Step through a tiny, paved passageway in a Mohamed Sultan shophouse and past a light-bathed Zen garden, and you’ll find a counter with 12 seats, each place set with a mini karesansui garden for you to rake your own way to Zen-ness, and a welcome in the form of a poem printed on a tiny piece of paper.
You’re at Sushi Takahashi, the first outpost of the Tokyo restaurant by young culinary talent Jun Takahashi.
It’s not him, however, you’ll see presiding over the counter here, but his protege of eight years, chef Rinto Sasagawa. The head chef is just 24 years old but is already a master of sushi and kappo-style kaiseki. One imagines him moulding nigiri in his hands while still in diapers. The energy he brings is befitting: A meal here is traditional in form and executed with the utmost care, but with unexpected twists of subtle flair.
Then there’s the scallop chawanmushi, which, when its vessel’s cover is lifted, immediately indicates that it’s not as boring a dish as it sounds. When the spoon hits, the steamed egg’s pale, silky surface blooms into floaty flowers, like very fine tau huay. On the palate, it’s strongly black pepper-forward without being weighed down, the floral notes of the pepper a welcome surprise.
In addition to the requisite trio of tuna cuts, the nigiri lineup includes less commonly served fish like menuke, a deep sea rock fish from Hokkaido with a rich fattiness, gently seared by applying hot binchotan charcoal to each slice. The amaebi or sweet shrimp also hits a home run with a whisper of moshio salt and a topping of Oscietra caviar. But the classic saba sushi, finished with ginger and spring onion, is Sasagawa’s personal favourite, with its oceanic flavour.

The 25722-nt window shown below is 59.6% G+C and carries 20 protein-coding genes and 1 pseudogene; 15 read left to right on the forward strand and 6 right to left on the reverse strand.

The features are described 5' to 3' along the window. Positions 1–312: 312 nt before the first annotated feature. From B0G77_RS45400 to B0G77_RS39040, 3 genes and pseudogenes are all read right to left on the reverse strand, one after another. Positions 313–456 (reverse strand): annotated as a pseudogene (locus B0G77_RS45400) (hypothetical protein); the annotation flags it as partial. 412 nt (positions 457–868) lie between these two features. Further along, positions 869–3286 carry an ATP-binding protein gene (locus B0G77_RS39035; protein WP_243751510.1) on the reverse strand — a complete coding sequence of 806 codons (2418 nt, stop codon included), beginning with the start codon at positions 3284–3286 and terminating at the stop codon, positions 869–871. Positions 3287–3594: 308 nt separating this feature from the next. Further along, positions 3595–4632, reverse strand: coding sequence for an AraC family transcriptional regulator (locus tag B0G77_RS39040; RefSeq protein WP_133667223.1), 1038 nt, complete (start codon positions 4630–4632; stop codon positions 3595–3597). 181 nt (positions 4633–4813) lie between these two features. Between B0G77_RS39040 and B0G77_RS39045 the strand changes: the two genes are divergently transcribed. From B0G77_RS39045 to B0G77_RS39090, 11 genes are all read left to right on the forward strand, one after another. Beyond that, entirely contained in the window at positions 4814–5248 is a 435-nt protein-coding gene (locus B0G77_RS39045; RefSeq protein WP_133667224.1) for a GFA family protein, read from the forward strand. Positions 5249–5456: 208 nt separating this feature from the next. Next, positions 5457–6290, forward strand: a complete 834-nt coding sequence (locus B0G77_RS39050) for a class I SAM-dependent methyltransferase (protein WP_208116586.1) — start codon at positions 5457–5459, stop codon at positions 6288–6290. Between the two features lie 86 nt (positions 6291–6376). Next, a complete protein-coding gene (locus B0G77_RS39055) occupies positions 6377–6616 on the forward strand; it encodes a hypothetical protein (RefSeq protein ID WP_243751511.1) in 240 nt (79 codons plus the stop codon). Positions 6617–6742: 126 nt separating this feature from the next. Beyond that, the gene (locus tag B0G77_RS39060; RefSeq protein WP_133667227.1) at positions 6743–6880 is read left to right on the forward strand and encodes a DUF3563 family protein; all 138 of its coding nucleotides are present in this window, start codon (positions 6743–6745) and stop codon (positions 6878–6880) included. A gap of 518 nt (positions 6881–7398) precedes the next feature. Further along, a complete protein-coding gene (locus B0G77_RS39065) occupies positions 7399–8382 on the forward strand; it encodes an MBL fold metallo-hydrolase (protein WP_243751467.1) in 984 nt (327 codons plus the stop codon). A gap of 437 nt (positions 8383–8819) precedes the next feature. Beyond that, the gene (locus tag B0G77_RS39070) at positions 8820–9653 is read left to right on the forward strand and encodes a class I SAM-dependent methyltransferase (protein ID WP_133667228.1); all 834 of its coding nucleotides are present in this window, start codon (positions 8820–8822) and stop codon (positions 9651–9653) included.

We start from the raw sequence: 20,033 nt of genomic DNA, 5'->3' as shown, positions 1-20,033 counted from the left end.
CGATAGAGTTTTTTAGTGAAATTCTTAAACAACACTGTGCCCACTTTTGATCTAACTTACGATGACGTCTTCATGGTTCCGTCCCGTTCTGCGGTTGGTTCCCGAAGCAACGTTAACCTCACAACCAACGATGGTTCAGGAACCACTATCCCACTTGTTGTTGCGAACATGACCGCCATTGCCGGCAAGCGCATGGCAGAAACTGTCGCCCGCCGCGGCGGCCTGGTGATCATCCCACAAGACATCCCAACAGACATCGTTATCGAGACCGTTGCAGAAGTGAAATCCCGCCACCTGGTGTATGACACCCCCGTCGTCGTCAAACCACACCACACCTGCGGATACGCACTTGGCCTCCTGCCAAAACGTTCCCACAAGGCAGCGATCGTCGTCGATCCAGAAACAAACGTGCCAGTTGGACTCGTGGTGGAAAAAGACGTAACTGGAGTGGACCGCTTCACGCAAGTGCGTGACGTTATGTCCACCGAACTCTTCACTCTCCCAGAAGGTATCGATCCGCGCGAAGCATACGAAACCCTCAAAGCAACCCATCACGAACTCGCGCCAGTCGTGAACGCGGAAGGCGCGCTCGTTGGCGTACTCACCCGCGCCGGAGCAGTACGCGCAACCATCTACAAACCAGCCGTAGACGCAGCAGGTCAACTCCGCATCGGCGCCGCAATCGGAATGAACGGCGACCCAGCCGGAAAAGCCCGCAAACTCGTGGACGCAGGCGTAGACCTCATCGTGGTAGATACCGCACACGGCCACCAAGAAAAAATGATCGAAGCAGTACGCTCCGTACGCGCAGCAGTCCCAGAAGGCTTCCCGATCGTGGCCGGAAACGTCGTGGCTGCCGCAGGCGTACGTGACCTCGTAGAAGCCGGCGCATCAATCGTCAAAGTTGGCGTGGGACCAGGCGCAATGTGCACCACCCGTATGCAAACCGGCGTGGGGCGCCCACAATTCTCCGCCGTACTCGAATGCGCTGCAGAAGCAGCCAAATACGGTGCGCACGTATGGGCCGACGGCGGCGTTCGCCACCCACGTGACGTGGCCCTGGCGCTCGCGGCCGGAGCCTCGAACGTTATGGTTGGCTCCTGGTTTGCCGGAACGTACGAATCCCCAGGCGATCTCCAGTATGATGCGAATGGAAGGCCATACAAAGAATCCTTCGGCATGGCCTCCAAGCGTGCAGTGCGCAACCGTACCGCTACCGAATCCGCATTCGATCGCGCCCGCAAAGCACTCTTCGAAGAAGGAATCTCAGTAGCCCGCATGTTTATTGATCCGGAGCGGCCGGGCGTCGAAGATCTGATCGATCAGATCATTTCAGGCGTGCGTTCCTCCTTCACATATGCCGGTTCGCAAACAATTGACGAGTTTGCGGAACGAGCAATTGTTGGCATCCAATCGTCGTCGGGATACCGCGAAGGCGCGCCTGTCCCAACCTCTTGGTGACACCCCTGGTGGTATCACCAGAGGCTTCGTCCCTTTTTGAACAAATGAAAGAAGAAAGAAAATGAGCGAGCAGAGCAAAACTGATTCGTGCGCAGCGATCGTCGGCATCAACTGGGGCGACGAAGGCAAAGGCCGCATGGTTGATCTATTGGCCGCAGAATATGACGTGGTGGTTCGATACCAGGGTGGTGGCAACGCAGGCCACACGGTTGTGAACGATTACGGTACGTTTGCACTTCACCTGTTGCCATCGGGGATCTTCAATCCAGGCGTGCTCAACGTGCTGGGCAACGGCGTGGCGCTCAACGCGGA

While unobtrusive in the tradition of sushi masters, Sasagawa possesses a buoyant sense of humour that’s limited only by his proficiency in English. At the same time, his youth belies long years of discipline and training. His hands have progressed from being covered in cuts when he first started as an apprentice, to very supple from constantly perfecting the art of sushi.
Hailing from Shizuoka prefecture, Sasagawa’s father designed traditional tea rooms, shrines and temples; and his grandmother is a renowned tea master. He walks in their footsteps every time he performs the matcha ceremony at the meal’s end. The earnest solemnity of the ceremony is also about cherishing those who have been brought together in the moment, he said.
To allow himself room for expression while carrying traditional skills on into the future, Sasagawa is interested in the link between cooking and chemistry. His aim is to understand the concept of “delicious” from a scientific perspective, starting with the fundamentals and building on knowledge, he said.
So, a meal at Takahashi exposes you to the bonito fish aged for three years that is shaved down to make the dashi for an asari clam soup, but also drizzles caramel sauce on top of the tamago served towards the meal’s end with a picture-worthy flourish.
Tradition might be unchanging, but deliciousness is not.
Takahashi is at 4 Mohamed Sultan Road.